Health insurance providers have begun to report their projections for what premiums for small businesses and individuals will look like in 2014.  The consensus among the nation’s largest carriers is that the new healthcare law, which contains numerous provisions set to take effect next year, will contribute to an increase in premiums for many consumers.

The new law will prohibit carriers from adjusting premiums based on health history, and significantly inhibit their ability to adjust rates based on age.  These changes will affect not only individuals, but also small businesses that pay premiums determined in part by employee health history and age.  The Department of Health and Human Services has argued that the new healthcare law will “make healthcare coverage more affordable and accessible,” but many providers are saying otherwise.

As debates over the healthcare overhaul continue to rage, major providers have worked with brokers and agents to prepare consumers for what to expect in terms of changing insurance costs.  The nation’s largest provider, UnitedHealth Group, presented its projections last month.  They indicated that small business rates could increase by as much as 25-50 percent next year.  Premiums for individuals who buy their own coverage plans could increase by up to 116 percent.

UnitedHealth Group’s leader of employer and individual insurance business, Jeff Alter, says that his company’s projections are a “high-end scenario.” Formal price proposals have yet to be filed with regulators, but brokers are reportedly preparing for rate hikes.  John Lacy, vice president of group benefits at Bouchard Insurance, says carriers are training brokers to “brace our clients.”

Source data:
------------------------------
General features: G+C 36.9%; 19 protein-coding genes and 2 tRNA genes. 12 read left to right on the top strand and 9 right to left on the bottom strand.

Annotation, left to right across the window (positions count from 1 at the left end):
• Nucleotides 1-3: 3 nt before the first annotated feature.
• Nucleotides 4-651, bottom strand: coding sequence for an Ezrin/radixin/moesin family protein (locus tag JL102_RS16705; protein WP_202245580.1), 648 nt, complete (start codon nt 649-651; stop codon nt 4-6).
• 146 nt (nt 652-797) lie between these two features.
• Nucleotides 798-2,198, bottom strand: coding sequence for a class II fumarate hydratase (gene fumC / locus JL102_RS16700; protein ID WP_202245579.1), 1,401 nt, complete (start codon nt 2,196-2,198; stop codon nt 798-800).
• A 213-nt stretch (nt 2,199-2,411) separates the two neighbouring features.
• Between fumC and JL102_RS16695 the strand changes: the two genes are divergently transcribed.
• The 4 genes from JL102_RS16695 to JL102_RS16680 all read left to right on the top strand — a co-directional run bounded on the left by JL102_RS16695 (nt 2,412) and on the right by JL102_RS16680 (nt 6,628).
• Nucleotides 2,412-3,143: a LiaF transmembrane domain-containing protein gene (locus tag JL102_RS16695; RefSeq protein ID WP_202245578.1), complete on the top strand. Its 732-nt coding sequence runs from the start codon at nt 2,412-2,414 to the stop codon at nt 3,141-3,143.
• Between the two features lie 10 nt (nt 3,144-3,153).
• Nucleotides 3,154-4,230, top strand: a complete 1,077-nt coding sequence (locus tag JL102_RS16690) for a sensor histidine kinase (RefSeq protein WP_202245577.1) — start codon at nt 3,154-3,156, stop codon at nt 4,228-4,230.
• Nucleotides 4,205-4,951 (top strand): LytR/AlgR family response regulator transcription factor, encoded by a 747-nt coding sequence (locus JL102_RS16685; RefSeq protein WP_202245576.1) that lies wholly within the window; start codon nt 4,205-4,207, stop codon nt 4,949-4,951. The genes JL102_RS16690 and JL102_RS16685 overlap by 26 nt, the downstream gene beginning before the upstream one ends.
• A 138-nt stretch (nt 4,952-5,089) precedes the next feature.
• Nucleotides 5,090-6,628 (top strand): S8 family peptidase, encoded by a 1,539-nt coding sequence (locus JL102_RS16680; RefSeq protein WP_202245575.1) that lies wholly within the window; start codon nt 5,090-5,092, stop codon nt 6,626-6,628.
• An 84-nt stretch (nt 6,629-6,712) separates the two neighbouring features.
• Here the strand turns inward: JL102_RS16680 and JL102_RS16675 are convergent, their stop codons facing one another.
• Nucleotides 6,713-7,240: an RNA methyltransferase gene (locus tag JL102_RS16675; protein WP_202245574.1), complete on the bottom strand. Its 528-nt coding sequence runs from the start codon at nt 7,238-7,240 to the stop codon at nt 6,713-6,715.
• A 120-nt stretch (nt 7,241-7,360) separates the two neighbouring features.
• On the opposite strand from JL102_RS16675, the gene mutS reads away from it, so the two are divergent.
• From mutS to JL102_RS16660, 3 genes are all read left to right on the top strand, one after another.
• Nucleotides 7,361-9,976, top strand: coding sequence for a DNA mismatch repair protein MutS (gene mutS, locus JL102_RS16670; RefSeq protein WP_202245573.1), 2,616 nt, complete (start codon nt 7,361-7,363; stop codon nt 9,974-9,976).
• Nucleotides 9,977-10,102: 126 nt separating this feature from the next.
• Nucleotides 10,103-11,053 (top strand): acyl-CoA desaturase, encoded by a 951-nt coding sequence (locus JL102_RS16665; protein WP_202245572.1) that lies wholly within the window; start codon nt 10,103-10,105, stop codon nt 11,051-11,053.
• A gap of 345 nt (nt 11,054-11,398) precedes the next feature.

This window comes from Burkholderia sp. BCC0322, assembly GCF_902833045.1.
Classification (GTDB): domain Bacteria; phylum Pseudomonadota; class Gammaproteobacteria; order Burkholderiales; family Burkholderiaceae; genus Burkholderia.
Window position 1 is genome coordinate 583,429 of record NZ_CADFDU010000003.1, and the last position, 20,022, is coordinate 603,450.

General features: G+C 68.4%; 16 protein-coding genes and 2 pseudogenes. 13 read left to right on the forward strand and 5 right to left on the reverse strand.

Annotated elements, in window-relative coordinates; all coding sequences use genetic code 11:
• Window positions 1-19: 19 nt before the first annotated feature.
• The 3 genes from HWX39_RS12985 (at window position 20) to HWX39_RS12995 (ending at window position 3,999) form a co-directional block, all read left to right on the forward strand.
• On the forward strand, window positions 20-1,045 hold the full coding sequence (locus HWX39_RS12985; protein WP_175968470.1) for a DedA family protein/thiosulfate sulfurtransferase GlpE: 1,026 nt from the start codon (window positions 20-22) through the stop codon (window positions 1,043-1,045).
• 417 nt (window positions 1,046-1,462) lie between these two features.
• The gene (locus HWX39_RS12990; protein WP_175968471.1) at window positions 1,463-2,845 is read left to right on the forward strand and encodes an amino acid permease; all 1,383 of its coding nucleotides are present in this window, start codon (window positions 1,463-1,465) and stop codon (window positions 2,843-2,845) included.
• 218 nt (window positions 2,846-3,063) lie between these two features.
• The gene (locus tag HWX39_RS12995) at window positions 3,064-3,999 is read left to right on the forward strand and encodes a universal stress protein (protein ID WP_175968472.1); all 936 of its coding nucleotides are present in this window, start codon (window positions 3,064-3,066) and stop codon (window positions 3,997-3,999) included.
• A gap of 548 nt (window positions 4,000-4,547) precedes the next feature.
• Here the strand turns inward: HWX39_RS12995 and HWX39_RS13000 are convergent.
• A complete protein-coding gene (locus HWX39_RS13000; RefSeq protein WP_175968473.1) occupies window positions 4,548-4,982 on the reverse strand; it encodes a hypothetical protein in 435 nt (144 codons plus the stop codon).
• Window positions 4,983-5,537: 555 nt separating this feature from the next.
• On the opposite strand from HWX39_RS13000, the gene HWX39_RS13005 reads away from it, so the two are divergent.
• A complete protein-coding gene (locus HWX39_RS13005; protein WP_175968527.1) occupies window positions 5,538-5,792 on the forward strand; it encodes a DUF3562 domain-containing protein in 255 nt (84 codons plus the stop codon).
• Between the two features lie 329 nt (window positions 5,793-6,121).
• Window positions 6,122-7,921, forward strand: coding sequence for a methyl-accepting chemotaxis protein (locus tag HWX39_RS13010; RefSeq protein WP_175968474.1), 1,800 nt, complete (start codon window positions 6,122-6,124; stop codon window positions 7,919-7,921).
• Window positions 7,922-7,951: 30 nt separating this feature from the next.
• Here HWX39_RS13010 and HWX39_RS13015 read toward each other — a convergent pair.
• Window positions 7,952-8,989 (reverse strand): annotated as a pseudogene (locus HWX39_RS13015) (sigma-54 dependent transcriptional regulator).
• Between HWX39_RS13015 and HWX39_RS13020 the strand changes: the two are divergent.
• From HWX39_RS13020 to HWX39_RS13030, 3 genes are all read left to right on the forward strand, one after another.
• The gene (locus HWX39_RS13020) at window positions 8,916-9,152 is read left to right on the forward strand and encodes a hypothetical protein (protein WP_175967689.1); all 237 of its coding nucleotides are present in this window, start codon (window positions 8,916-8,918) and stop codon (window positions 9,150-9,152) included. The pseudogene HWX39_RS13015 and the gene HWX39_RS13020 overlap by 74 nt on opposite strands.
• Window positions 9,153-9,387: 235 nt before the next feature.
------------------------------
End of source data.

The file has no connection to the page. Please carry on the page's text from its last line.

Blue Cross & Blue Shield reported projections to brokers last week.  The projections were a 40-50 percent increase in premiums for individuals.  Aetna, another major carrier, projected a 29 percent climb for small business rates at a broker advisory council last fall.

Carrier projections being made public is only the latest event in a three-year sequence which constitutes the healthcare reform debate.  Last week, six Republican members of the House Energy and Commerce committee requested that insurers release independent analyses of the new law’s effects on costs.  While most larger companies are unlikely to be significantly affected in 2014, small businesses are likely to notice changes sooner rather than later.


Mathews, Anna Wilde. “Health Insurers Warn on Premiums.”  The Wall Street Journal, 3/22/13.